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Pfizer launches vaccine trials for kids younger than 12

144 children between 6 months and 11 years old to receive shot in initial phase; pharma firm’s spokesperson says hoping for results later this year

Illustrative: A medical assistant prepares a dose of the Pfizer-BioNTech COVID-19 vaccine at a vaccination center at the University of Nevada, Las Vegas, January 22, 2021. (AP Photo/John Locher, File)
Illustrative: A medical assistant prepares a dose of the Pfizer-BioNTech COVID-19 vaccine at a vaccination center at the University of Nevada, Las Vegas, January 22, 2021. (AP Photo/John Locher, File)

Pharmaceutical giant Pfizer announced Thursday it has begun testing the COVID-19 vaccine it developed with German partner BioNTech on children younger than 12.

The first volunteers received their initial shots Wednesday, according to a Pfizer spokesman, who said the firms were hoping for results later this year.

The study will initially include 144 participants between 6 months and 11 years old, with the two-shot vaccine administered in different sized doses. It is set to be later expanded to 4,500 children.

“We are proud to start this much-needed study for children and families eagerly awaiting a possible vaccine option,” Pfizer CEO Albert Bourla wrote on Twitter. “We need to continue gathering evidence on the safety and efficacy of COVID-19 vaccines for important populations, including children.”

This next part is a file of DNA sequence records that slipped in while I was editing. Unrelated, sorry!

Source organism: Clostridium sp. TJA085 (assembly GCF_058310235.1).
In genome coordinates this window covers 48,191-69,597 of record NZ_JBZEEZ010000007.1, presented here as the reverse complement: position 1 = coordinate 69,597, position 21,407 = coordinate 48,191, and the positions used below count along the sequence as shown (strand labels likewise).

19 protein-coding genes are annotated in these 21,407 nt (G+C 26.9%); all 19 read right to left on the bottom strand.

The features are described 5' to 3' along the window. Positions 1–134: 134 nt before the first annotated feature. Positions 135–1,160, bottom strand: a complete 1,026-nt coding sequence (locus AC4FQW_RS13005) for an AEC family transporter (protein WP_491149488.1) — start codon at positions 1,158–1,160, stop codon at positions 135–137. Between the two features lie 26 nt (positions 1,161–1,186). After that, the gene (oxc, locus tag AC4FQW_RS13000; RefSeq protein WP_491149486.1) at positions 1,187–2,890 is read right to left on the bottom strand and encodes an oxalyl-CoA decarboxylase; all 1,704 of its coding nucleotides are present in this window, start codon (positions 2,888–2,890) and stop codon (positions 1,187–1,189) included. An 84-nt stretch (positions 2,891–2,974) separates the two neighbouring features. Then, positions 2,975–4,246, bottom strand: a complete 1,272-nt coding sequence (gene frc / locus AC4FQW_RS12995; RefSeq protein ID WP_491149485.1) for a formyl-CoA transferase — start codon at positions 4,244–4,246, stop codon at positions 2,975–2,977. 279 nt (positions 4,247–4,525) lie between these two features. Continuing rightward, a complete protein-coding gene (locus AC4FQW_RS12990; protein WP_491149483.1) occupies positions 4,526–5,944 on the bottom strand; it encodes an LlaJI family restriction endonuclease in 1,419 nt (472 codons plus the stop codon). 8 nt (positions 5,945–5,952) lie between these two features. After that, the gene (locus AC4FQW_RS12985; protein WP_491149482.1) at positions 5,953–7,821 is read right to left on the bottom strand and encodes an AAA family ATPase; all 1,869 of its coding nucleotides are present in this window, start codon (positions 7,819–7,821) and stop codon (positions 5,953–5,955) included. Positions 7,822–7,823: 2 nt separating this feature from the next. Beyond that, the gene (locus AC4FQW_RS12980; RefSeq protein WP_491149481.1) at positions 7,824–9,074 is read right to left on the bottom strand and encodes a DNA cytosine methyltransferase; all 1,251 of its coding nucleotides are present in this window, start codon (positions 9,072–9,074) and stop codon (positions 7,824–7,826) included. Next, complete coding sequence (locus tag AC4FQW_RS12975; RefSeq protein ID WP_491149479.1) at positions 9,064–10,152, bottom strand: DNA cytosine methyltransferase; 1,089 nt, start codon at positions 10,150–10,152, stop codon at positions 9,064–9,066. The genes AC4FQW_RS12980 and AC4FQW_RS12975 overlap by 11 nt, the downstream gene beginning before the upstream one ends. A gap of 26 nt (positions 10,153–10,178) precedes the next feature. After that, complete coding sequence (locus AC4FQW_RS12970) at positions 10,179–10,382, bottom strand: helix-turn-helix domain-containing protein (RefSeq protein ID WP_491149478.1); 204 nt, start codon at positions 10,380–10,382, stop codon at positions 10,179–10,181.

The launch of the trials comes after Moderna began a similar study last week.

Vials of the Pfizer-BioNTech COVID-19 vaccine at Ichilov Hospital in Tel Aviv, December 20, 2020. (AP Photo/Ariel Schalit)

The Pfizer vaccine is currently approved for use in people aged 16 and older. Moderna’s shot is authorized for anyone older than 18.

Pfizer also recently enrolled children between 12 and 15 for clinical trials and hopes to have results within a few months for that age group. It’s expected the drugmaker could seek emergency authorization from the US Food and Drug Administration for that group in the first half of 2021.

Earlier this month, a top Israeli health official said no significant side effects had been seen among 600 children between ages 12 and 16 in at-risk groups who were given the Pfizer-BioNTech vaccine.

The Health Ministry has recommended vaccinating some teenagers age 12-15 against COVID-19 if they suffer from specific underlying conditions that put them in increased danger.

Infection among children and school reopenings were a central concern during Israel’s third-wave virus outbreak. Children represented a larger proportion of infections than earlier in the pandemic, possibly due to new virus variants and the fact that a significant percentage of adults have been vaccinated.

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